The Italian Studies Library Group Annual Lecture
Explore the history and literature of the ‘other’ occupation of Italy. Long overshadowed in memory by the Axis occupation of Europe, this lecture looks at the Allies’ control of the continent and its beginnings in 1943 Sicily, as seen by the American war reporter and writer, John Hersey.
The Allied occupation of Europe began in Sicily in July 1943 and it marked the beginning of the end of Axis Europe. Long overshadowed in memories of the war by the Axis occupation of Europe, and in Italy by the later histories and myths of the anti-Fascist Resistance, the Allied occupation nevertheless marked a watershed moment in Italian, European and American history. A new settlement for the postwar world and for a post-Fascist democracy in Italy began to be imagined and put into practice by Allied foreces and by Italians, in an uneasy mixture of centrally planned systems and on-the-ground improvisations. And all the while, the war and the civil war raged on, alliances and governments turning over by the month, until final victory in April 1945.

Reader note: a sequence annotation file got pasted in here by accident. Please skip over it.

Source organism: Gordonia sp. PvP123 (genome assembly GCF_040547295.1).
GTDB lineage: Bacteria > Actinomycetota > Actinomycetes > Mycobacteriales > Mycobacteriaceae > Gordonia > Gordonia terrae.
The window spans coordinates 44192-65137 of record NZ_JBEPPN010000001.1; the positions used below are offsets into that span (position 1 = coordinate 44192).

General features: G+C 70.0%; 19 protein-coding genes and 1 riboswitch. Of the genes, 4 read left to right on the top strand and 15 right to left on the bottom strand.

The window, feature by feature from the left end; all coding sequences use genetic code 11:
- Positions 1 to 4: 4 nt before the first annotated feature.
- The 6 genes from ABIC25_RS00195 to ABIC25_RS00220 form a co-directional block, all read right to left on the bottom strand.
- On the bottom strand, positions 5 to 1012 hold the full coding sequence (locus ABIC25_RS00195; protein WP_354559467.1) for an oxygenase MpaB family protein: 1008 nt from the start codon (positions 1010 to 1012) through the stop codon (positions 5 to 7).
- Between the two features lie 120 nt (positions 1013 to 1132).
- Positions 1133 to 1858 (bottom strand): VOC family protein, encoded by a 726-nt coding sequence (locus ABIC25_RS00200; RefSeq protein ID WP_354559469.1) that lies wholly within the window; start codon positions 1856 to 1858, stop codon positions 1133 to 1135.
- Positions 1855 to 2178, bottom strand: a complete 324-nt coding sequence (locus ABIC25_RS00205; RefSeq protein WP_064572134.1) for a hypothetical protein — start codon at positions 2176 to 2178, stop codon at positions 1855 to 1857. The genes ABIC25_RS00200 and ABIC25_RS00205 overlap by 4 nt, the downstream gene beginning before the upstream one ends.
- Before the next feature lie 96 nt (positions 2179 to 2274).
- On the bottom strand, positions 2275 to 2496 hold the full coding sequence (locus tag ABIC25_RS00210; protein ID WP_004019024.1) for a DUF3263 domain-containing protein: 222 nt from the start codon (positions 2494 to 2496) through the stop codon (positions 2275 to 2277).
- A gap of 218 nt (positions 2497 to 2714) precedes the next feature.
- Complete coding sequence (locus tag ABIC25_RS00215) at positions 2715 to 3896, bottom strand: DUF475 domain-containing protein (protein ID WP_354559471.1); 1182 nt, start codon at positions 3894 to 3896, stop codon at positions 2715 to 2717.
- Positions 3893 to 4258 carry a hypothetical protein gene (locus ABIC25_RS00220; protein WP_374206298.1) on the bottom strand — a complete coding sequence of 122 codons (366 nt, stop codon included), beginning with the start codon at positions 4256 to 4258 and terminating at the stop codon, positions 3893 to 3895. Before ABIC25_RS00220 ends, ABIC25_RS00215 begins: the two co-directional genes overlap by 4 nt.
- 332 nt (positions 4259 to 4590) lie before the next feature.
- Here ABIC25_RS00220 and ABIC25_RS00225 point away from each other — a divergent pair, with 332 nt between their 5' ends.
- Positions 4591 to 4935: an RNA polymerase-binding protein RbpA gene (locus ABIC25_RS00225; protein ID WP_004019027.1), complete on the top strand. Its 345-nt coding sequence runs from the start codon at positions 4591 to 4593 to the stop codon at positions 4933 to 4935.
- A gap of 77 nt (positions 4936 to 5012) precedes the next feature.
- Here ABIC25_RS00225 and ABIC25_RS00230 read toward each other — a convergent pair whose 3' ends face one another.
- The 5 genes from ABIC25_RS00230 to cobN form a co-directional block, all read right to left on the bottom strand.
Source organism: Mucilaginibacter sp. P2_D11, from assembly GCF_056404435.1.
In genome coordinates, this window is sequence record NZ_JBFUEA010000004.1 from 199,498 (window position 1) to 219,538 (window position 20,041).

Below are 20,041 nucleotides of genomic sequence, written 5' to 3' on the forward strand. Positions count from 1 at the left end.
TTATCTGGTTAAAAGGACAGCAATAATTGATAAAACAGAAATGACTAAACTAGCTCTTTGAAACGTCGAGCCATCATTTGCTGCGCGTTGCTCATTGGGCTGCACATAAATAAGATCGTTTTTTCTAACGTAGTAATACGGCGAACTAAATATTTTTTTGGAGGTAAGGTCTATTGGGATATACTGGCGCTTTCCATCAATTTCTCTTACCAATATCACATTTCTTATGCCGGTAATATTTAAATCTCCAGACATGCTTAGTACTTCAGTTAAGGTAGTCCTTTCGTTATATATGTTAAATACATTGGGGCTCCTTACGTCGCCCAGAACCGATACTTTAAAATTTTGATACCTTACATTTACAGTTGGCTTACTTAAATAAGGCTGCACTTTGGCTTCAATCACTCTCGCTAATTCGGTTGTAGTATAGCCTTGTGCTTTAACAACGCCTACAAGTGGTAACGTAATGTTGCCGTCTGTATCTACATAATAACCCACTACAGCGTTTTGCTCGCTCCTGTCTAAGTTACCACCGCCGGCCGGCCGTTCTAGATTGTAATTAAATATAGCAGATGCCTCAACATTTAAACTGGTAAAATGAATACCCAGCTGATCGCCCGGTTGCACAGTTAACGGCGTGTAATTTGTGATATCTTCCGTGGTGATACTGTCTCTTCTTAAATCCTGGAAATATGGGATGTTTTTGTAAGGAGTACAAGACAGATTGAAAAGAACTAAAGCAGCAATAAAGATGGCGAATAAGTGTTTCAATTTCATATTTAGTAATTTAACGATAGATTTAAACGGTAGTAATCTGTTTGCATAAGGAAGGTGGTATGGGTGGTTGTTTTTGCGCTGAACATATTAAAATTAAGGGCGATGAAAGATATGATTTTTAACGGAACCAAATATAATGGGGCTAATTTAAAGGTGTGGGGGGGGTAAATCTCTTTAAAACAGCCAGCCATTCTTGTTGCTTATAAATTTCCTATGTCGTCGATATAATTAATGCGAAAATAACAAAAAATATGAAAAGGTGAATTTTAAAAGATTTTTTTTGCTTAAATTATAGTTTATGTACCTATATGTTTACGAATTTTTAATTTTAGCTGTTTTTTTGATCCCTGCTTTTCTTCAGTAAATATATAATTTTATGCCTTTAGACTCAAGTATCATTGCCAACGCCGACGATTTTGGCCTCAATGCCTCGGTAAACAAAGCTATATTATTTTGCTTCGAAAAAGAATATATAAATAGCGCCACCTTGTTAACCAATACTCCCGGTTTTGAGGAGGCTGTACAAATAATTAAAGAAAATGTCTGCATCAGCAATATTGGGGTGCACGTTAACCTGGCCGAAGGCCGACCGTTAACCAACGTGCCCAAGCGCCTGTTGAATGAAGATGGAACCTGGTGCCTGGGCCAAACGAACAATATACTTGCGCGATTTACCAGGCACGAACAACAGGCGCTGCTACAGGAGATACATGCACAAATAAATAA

This lecture explores the remarkable history and literature of this occupation, drawing on both Italian and Allied sources, and on material ranging from photo-reportage to journalism to fiction. Its main focus is on the work of the great American war reporter and writer, John Hersey, who accompanied the Allied landings in southern Sicily on 10 July 1943, dispatched his reports to Life magazine, and published a few months later the first major work of 'occupation literature' of this war, A Bell for Adano (1944).
In association with the Italian Studies Library Group
|Name:||Robert Gordon: Adano: Sicily, Occupation and the American Century|
The British Library
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